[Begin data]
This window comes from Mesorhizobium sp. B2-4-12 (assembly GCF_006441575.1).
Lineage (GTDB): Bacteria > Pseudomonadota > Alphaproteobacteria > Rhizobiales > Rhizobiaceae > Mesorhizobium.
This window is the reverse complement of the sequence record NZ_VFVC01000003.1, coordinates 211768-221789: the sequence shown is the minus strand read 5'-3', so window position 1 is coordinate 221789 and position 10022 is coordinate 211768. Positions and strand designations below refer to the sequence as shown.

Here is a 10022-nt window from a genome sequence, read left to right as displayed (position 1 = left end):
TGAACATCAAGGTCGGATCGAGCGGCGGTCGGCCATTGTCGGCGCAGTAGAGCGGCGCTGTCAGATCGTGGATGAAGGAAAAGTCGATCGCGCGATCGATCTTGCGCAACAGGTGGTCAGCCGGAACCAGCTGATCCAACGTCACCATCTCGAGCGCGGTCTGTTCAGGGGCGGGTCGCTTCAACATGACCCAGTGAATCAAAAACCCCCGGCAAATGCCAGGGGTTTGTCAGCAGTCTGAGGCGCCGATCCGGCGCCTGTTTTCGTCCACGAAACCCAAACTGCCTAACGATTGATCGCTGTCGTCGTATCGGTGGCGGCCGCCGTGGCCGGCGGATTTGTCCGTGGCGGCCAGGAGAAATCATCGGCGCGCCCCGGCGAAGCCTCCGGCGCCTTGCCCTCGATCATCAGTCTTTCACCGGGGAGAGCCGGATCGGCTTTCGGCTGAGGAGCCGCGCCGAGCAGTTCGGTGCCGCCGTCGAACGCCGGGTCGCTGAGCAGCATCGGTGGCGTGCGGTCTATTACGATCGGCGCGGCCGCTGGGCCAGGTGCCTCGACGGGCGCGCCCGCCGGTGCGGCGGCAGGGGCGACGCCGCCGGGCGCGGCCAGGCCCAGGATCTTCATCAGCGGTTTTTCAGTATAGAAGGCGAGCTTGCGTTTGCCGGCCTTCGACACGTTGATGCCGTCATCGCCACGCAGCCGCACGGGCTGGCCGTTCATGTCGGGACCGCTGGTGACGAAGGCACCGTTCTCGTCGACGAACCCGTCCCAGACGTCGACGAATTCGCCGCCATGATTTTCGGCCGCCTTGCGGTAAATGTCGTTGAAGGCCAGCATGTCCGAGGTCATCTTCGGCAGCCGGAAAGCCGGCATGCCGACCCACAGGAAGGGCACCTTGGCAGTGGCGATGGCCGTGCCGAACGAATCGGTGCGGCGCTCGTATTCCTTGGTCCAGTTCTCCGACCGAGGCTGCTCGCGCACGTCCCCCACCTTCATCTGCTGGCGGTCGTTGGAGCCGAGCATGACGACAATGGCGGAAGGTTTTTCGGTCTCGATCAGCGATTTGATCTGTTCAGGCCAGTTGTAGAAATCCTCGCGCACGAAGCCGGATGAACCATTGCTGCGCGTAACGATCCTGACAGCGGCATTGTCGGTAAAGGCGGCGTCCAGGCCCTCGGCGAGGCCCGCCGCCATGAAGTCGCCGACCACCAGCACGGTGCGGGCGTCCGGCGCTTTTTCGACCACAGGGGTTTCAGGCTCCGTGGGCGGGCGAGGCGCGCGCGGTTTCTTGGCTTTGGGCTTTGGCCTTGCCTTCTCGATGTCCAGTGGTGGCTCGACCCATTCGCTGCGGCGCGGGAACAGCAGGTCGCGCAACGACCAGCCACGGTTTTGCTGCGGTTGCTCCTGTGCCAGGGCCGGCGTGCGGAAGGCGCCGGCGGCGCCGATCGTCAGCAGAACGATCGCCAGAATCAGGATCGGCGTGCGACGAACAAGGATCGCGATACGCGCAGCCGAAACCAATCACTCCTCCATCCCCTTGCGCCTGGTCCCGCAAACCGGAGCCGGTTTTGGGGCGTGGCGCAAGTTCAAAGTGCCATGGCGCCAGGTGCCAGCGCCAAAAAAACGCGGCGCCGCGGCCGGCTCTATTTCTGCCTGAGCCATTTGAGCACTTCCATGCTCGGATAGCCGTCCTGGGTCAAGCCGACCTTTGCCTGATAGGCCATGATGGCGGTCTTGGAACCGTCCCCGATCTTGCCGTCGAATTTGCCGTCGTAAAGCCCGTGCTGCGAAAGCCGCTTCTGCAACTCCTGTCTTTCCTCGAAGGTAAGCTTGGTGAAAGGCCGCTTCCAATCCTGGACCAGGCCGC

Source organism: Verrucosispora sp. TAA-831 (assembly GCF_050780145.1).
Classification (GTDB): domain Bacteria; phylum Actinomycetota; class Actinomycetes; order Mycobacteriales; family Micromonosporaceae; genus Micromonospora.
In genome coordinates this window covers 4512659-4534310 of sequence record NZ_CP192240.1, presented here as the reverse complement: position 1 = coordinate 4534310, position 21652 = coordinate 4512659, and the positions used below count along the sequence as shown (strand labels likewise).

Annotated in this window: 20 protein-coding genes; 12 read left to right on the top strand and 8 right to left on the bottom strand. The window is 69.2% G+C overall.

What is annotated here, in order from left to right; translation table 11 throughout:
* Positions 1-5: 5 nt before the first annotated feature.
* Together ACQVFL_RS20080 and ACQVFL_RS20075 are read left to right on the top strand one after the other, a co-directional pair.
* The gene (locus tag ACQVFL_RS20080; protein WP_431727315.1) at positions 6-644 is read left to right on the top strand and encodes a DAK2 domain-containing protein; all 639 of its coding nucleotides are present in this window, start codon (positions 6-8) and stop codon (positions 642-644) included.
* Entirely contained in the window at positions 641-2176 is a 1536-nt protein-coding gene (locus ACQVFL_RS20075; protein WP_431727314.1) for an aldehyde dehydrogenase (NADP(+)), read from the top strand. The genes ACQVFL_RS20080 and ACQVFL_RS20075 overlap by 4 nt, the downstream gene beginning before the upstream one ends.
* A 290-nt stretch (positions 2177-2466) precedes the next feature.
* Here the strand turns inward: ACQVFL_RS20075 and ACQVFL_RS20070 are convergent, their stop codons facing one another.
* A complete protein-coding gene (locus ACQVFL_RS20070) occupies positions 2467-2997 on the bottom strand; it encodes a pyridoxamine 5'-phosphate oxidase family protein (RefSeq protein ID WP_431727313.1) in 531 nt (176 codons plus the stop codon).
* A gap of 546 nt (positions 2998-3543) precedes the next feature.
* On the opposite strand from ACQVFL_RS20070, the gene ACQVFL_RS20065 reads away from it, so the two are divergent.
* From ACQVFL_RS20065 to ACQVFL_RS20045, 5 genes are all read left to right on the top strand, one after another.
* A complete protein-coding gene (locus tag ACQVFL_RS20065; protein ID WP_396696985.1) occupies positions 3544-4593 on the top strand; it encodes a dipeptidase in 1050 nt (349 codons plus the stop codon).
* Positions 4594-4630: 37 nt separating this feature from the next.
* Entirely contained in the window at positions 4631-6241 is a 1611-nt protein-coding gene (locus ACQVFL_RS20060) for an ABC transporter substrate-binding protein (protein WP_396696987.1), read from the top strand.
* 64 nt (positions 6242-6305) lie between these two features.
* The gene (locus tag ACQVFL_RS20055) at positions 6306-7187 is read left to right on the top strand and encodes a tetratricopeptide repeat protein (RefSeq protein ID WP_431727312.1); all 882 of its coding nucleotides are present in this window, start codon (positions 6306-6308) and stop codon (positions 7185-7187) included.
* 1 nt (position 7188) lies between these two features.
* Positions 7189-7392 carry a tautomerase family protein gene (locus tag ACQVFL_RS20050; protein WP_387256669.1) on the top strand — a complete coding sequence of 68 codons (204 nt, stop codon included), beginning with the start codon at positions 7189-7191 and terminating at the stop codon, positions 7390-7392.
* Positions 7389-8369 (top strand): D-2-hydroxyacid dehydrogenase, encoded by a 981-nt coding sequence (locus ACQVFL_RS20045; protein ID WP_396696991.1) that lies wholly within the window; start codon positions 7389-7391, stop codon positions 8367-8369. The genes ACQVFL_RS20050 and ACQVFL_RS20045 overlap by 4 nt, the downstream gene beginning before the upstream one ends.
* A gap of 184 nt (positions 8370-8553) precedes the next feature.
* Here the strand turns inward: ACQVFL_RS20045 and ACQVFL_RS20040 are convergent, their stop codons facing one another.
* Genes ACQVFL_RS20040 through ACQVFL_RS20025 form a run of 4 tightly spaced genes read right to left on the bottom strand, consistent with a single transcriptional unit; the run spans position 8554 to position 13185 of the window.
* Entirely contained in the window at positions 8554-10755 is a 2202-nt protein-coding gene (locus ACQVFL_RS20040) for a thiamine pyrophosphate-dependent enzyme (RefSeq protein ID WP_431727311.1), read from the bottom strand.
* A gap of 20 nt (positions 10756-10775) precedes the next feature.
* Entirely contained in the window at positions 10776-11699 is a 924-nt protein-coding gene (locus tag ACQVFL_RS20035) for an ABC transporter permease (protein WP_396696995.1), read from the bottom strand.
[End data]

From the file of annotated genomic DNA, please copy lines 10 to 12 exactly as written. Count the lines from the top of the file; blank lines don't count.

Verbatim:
What is annotated here, in order from left to right; translation table 11 throughout:
* Positions 1-5: 5 nt before the first annotated feature.
* Together ACQVFL_RS20080 and ACQVFL_RS20075 are read left to right on the top strand one after the other, a co-directional pair.